University touts AccessUVa results

AccessUVa will be implemented fully this year for the first time, affecting the newly-arrived Class of 2009, the University's most diverse batch of students ever, according to University officials.

"This year we have a much more diverse population in many ways," Director of Student Financial Services Yvonne Hubbard said. "We attribute a lot of it to AccessUVa."

AccessUVa is a financial aid initiative designed to increase the affordability of the University to all admitted students in response to a marked decrease in lower-income students in recent years.

"We were becoming less and less diverse socioeconomically, losing middle and low-income students to cost," Hubbard said.

Among its aid packages, AccessUVa offers loan-free assistance to students whose incomes are within 200 percent of the federal poverty line -- $37,700 for a family of four.

"AccessUVa opens up a whole additional population," Dean of Admissions John Blackburn said.

This year, 199 students met the criteria for loan-free aid, up from 133 students last year.

"AccessUVa allowed 66 more low-income students to attend the University," Blackburn said.

Although the AccessUVa program specifically targets only diversity in income, the overall variety of incoming students has increased during its first year.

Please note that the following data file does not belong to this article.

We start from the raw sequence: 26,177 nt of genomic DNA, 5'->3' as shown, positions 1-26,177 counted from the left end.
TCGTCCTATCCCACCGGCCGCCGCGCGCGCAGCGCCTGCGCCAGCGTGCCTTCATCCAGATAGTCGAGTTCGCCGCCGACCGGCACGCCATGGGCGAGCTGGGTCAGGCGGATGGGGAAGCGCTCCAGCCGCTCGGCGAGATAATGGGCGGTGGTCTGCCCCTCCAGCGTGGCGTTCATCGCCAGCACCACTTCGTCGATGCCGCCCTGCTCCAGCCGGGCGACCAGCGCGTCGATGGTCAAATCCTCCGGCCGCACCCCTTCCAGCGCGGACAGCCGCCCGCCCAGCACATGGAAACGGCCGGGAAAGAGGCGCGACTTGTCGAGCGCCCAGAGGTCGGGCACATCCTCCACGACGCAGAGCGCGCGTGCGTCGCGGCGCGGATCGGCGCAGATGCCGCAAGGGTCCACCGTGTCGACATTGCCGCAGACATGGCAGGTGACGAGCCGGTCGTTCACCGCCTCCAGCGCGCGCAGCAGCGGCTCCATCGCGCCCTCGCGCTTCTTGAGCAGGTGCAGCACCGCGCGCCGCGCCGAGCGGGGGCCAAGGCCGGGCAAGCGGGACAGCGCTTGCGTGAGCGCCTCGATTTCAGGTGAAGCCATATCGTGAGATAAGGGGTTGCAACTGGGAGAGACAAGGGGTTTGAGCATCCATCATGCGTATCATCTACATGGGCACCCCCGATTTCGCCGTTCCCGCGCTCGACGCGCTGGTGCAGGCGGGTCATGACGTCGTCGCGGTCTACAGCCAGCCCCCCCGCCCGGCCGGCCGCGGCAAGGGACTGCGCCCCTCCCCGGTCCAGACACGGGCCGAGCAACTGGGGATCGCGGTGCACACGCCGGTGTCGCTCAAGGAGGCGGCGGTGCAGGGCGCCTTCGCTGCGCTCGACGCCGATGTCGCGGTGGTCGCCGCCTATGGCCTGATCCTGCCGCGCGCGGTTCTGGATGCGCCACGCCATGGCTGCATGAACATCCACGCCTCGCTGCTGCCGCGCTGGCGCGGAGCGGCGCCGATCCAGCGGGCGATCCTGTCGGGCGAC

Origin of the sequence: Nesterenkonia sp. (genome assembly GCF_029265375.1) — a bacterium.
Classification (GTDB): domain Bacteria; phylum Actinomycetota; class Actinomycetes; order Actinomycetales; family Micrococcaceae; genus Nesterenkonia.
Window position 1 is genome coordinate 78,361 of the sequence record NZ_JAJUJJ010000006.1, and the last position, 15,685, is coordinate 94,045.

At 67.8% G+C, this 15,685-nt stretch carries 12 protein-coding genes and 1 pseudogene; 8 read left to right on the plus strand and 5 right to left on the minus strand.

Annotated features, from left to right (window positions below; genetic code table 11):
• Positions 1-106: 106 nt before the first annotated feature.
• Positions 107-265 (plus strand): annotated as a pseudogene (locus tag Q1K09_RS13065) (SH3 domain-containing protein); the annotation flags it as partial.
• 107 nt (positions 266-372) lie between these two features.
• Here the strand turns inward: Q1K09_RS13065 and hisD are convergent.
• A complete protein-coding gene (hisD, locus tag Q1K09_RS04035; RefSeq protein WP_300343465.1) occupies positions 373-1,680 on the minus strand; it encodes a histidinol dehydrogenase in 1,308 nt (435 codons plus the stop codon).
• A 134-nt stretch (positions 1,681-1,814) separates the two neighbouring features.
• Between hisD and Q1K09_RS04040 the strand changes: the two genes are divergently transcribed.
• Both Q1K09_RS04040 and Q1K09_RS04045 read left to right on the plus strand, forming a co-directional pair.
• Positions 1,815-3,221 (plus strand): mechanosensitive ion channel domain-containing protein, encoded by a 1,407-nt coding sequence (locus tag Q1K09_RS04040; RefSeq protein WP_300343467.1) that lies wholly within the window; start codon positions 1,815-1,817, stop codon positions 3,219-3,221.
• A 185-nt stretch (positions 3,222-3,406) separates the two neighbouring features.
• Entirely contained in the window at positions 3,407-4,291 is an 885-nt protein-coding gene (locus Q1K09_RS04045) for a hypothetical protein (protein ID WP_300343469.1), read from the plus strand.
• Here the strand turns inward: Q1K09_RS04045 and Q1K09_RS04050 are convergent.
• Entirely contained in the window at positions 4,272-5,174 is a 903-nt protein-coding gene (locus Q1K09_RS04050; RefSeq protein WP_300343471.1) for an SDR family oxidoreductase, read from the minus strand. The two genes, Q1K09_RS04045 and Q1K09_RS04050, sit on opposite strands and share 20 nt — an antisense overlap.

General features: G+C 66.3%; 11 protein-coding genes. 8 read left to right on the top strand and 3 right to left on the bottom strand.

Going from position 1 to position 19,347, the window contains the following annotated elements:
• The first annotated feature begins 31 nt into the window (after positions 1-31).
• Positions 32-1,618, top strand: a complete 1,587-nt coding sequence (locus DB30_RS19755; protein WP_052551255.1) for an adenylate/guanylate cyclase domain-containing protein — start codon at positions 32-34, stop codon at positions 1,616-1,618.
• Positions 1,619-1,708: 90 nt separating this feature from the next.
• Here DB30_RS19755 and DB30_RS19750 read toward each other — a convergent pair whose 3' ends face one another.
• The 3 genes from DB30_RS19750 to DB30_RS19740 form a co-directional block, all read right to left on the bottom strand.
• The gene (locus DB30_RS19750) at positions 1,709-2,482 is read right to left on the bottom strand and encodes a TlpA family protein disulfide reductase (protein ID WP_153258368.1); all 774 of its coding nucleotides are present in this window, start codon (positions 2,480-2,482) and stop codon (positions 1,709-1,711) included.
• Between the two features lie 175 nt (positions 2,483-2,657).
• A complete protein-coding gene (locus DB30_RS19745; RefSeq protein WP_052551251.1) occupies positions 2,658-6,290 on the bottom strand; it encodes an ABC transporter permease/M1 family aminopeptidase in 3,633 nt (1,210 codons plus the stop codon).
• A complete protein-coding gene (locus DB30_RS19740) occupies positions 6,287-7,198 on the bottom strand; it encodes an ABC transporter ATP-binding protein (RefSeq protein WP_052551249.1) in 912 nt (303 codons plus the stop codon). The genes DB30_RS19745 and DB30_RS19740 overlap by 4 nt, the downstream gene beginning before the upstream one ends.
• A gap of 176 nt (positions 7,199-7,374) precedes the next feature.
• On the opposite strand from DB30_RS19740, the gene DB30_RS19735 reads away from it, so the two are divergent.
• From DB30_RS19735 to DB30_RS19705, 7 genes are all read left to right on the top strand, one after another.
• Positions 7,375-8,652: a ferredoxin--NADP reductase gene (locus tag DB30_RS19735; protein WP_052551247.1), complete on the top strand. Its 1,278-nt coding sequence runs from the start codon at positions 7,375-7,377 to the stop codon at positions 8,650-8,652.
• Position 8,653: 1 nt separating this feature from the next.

"It is interesting that we also saw an increase in African-American students this year," Blackburn said. "I suspect AccessUVa had some effect on that."

AccessUVa also was used to lure transfer students from Virginia's community college system.

This year, 33 such transfer students were eligible for all-grant aid packages.

According to Hubbard, AccessUVa has aided the process of creating a more varied class.

"Trying to put that mix together is hampered if you need to worry about whether they can afford to come here," Hubbard said.

Next year the program will be expanded to include all transfer students.

Although she hesitated to call the program an absolute success so soon after its implementation, Hubbard said AccessUVa was successful so far.

"We haven't set a lot of absolute goals but want to reverse the trend and see an increase in all income levels receiving aid," Hubbard said.

AccessUVa is expected to be a lasting addition to the financial aid process here at the University.

"This is our financial aid policy and is permanent for the foreseeable future," Hubbard said.

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